Due to the shortages of lower priced housing options and high rent prices, the younger generation is increasingly having to pack together with roommates to be able to afford rent, if they are to move out of their parents home.
It's not surprising. Due to a shortage of lower priced housing options, young adults are having to cram together into housing situations. This of course can create all sorts of additional stresses.
While it's true that having roommates has always been popular among the younger adult population, the situation has changed and become more dire now. Many who do not want to live with roommates are finding themselves forced to do so.
Renting alone is too expensive for Gen Z
The article shows a map, "Share of renters who live alone by metro area, 2022"
The average age of someone living alone now is 50 years old, and it used to be 25 years old.
Generation Z is being squeezed out, and most have roommates and friends, spouses, even parents.
The typical homebuyer now is 50 years old.
87% of Gen Z lives with their parents because it's unaffordable to rent or buy right now.
Many young Americans are splitting steep rents that eat into their income. Meanwhile, more baby boomers have ditched homeownership for low-maintenance apartments.
The big picture: Squeezed Gen Z-ers are moving in together or leaving big cities.
Some are getting creative: Manhattan transplant Piper Phillips shared a one-bedroom apartment with her boyfriend and a friend.
More are returning to their childhood bedrooms: The number of Americans aged 25–34 living at home has jumped over 87% in the past two decades, per census data.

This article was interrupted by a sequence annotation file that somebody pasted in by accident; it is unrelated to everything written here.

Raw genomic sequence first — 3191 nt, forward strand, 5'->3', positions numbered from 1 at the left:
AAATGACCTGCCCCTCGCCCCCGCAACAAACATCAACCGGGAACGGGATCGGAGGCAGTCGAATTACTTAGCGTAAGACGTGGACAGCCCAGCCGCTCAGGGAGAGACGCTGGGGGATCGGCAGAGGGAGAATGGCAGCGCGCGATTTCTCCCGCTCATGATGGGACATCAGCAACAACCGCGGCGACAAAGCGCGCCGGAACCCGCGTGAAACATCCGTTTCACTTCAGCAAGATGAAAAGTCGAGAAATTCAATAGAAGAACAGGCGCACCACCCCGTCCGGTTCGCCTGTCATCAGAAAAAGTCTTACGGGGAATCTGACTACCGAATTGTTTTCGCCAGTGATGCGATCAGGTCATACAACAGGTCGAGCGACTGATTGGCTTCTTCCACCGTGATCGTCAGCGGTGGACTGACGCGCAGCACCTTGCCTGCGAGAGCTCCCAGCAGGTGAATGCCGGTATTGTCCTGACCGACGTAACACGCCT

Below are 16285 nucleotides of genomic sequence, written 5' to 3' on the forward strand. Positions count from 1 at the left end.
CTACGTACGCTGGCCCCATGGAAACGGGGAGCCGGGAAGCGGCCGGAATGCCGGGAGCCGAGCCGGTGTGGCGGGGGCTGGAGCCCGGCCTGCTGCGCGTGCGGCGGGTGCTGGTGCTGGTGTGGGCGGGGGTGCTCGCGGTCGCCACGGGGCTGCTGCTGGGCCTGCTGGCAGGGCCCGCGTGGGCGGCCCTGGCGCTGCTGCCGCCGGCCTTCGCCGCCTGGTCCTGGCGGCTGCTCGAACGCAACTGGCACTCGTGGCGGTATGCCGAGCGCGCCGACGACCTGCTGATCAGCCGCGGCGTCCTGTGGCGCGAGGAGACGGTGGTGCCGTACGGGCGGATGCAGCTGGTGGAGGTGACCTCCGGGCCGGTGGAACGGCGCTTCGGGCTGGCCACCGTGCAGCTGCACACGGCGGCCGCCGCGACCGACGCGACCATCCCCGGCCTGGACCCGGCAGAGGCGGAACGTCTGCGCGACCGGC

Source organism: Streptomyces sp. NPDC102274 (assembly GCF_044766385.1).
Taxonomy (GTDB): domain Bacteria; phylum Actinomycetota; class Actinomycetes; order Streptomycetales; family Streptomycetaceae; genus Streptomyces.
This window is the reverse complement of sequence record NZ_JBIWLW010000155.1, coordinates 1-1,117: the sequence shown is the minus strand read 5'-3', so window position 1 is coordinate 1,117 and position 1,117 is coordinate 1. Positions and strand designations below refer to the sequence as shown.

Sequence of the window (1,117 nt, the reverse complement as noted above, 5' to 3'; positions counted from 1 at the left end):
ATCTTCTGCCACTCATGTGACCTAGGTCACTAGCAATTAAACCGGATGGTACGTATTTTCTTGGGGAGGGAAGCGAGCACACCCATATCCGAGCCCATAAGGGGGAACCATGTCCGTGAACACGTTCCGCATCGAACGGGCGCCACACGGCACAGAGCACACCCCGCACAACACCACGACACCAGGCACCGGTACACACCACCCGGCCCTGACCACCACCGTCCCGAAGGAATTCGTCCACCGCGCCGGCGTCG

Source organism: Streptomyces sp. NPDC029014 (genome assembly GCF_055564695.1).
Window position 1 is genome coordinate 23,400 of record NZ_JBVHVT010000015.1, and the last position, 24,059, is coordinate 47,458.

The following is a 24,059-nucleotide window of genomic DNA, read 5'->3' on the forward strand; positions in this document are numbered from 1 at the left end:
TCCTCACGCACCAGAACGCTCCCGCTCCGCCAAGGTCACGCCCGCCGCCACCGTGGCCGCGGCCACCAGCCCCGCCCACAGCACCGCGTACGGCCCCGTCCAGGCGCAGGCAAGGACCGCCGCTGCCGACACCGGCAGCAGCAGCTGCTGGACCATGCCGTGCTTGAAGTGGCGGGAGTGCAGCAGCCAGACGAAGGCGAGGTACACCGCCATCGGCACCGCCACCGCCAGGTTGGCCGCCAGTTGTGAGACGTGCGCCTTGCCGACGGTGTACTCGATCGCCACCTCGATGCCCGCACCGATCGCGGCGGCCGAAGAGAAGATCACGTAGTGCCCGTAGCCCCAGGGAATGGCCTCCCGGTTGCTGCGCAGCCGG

It's not just the East and West coasts that are out of reach. Solo living is unaffordable in many of the country's bigger cities, including Charlotte, N.C., and Charleston, S.C., according to The Economist's Carrie Bradshaw index.
Nationally, 17.6% of renters lived alone in 2022, census data shows.
The typical repeat homebuyer this year was 58, according to new data from the National Association of Realtors.
link to article
Renting alone is too expensive for Gen Z, Sami Sparber, Axios - Economy, updated Nov 21, 2023
It wasn't that long ago that being expected to move out and live on one's own at the age of 18 was common in the United States. Many parents had this attitude in the 1990s. Obviously it's become unrealistic today.
1 out of 10 young adults now experience homelessness each year in the U.S.
Gen Z has experienced exceptionally high poverty rates -- greater than those of millennials, Gen Xers and baby boomers during 2010 to 2021 (the years available on the KIDS COUNT Data Center). The share of zoomers living in poverty reached a peak of 23% in 2011 and 2012, then steadily fell to 17% -- about 11.3 million young people -- by 2021.
What the Statistics Say About Generation Z, updated Nov 1, 2023. Annie. E. Casey Foundation
The high costs of housing are especially hurting those who did not buy their house yet and those who have not had time to get a foothold on the career ladder.
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